Humankind comes from nature and returns to it. Not only human beings but also every living creature that exists
has a starting point from which it is born, and to which it returns when its journey of life is completed. It is the law of
nature. Maedeup, or the traditional Korean art of decorative knots, demonstrates this law as a piece of string
originates at a certain point then creates wonderful, intricate shapes before finishing where it began, completing its

Knot craft is a splendid decorative art that employs various methods to create a multitude of patterns using string.
However, knotting was one of the most basic skills mankind needed for survival in ancient history. It was only after
the development of knot techniques to bind two or more things together that people invented diverse tools for
hunting and fishing, such as bows, arrows and nets. From then on they made farming tools by fastening wooden
sticks with stones including shovels and hoes, which led to the construction of houses, contributing to the dramatic
development in inventions to aid production and convenience. Eventually, knot became developed for communication
purposes, to exchange letters and numbers. The art of knot gradually found its use in decorations and rituals,
firmly establishing itself as an important part of traditional crafts through its exquisite beauty that
no other can imitate.

In Korea, knot craft developed into a distinctive decorative art through
its long history, generating countless fashion, household and ritual
items, used in both court ceremonies and the lives of the common people, to
adorn musical instruments, fans, dresses, flags and palanquins. According to
Daejeon Hoetong (“Comprehensive Assembly Code”), a book published by
the late Joseon Dynasty, distinguished knot craft artists were called dahoejang,
or ‘master artists of strings,’and were employed as public servants to produce
varied knot craft items used by the court and public offices. Records shows
that there was a great demand for knot craft pieces during the Joseon
Dynasty and knot craft skills were developed to a very high level.

The art of decorative knots developed in many parts of the world, but Korean
knot craft is unique in that it is both a beautiful work of art to be admired and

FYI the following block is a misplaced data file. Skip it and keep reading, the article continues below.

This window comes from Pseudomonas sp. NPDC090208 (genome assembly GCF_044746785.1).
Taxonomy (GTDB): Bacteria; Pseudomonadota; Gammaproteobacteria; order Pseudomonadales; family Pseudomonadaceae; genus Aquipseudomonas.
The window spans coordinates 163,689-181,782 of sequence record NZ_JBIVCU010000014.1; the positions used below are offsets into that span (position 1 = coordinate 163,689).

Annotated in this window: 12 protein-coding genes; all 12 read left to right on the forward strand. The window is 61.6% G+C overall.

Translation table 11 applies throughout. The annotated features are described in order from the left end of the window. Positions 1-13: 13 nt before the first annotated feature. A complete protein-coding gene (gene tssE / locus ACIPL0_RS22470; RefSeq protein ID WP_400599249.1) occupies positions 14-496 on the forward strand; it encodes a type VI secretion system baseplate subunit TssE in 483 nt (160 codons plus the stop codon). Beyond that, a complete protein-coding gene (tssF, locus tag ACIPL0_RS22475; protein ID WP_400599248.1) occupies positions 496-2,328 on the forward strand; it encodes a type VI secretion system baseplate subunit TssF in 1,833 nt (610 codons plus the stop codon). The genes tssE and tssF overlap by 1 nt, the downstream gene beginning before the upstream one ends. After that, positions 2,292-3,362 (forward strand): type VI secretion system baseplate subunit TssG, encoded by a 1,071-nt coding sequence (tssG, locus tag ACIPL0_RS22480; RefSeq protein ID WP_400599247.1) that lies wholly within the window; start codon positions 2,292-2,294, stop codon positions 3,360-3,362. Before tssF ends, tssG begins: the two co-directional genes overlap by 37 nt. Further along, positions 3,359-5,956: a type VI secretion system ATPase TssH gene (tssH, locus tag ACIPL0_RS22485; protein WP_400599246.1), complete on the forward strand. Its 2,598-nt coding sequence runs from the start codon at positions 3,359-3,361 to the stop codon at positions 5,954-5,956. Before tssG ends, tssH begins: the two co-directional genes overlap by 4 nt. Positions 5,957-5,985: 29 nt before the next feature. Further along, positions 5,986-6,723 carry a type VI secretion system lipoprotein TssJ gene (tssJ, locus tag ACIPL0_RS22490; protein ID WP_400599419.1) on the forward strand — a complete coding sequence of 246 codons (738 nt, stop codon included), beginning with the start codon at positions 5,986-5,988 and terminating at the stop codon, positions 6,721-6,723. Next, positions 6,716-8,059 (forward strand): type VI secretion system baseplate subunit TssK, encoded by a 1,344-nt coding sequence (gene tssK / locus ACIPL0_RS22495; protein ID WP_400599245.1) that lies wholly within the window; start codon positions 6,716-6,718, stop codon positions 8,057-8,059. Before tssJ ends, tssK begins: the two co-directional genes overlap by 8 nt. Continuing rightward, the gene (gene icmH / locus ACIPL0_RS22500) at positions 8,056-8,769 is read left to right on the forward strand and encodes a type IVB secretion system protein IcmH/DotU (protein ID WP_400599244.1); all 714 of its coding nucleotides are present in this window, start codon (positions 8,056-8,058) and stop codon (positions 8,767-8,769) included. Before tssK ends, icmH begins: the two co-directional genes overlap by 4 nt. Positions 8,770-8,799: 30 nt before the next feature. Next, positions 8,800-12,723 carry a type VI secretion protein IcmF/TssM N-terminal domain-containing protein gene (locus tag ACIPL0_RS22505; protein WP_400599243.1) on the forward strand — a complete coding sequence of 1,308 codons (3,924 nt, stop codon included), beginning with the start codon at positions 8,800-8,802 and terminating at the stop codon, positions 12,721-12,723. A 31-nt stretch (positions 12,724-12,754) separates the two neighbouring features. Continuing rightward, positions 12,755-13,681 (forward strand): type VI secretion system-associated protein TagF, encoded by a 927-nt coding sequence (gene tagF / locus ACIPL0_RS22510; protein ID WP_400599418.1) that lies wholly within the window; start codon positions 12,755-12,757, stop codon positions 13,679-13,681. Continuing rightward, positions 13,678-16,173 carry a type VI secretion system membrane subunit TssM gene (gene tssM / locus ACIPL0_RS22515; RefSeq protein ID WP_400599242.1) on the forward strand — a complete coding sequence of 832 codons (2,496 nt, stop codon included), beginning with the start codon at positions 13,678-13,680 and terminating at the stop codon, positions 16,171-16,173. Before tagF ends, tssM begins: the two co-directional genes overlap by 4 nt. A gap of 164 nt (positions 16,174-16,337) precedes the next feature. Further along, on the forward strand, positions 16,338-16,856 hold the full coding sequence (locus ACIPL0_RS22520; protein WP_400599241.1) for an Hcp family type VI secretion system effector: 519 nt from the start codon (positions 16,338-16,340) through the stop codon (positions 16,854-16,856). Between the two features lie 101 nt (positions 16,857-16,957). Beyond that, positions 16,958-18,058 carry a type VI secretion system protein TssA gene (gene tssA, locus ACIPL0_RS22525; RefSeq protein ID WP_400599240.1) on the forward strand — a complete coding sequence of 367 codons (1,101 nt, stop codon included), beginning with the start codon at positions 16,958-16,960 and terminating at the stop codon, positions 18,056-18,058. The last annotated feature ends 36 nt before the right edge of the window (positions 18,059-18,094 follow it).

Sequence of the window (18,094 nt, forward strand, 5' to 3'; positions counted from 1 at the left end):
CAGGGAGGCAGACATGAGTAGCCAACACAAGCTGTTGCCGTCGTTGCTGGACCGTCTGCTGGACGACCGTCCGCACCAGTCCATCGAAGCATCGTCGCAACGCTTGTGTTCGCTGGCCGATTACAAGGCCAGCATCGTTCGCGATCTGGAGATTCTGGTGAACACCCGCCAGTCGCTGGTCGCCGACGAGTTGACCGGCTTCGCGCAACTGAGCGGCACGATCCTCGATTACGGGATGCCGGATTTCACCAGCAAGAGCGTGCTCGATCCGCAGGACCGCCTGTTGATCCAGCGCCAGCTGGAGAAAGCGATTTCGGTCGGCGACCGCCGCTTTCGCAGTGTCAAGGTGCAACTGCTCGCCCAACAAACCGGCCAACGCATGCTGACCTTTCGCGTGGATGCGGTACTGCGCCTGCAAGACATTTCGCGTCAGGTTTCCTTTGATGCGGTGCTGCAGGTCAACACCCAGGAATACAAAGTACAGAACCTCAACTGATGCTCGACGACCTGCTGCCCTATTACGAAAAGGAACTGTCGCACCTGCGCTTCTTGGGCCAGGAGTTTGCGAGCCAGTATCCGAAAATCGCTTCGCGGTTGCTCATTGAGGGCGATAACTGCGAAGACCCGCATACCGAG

appreciated, as well as a decorative accessory piece. Unlike macrame, the Western
knot art that makes two-dimensional works, Korean knot craft creates
an enigmatic elegance of balance with finely wrought three-dimensional patterns
made from a single string. Each knot craft work made by the dexterous hands of the
Joseon ladies displays the insight, creativity and artistic spirit of Korean women as
well as their fashionable lives. Korean knot craft is characterized by the
beauty achieved by the trinitarian union of string (kkeunmok), knot (maedeup)
and tassel (sul). The trinity establishes perfect harmony in a
delightful ornament for a lady or ceremonial event: the
kkeunmok made by twisting several silk threads together
that have been dyed with natural pigments; the main part of
a maedeup piece knotted with two strands into various
organic symmetrical patterns and shapes; and a tassel at
the end freely hanging down creates the final touch to
highlight the colors and patterns of the entire work. Other
special characteristics of Korean knot craft is that
not only it is symmetrical with the same pattern on both
sides, but also a maedeup piece (even one with a
complex pattern) is made by just one string, whose
knot begins and ends at the same point.

In Korea, decorative knot items were used to
make a special occasion even more wonderful. They
decorated lanterns that were hung under the eaves
of houses to herald celebratory events, as well as
‘flower palanquins’ that brides rode in on their
wedding day, musical instruments that were played
for court ceremonies or religious services, and biers
for carrying the dead during funerals. Knot craft
played an important role in Korean Buddhist
tradition too, as many remaining Buddha images
and paintings reveal Buddhas and Bodhisattvas
decorated with beautiful maedeup works;
this adornment helped remove the hard cold
touches of metal or stone of which a Buddhist
image was made, replacing them with tender and
elegant nobility.

The beauty of Korean knot craft displaying finely
wrought complex patterns knotted with just one silk
string is evidence of the wisdom of daily life
dramatically transformed into exquisite decorative art.
The graceful and extraordinary knot techniques combined with bold colors
and enigmatically delicate patterns are achieved by the incredibly nimble and
deft hands of a Korean woman. At the same time, a maedeup’s beauty is an
expression and reflection of her tender, loving heart that embraces and reveres life.

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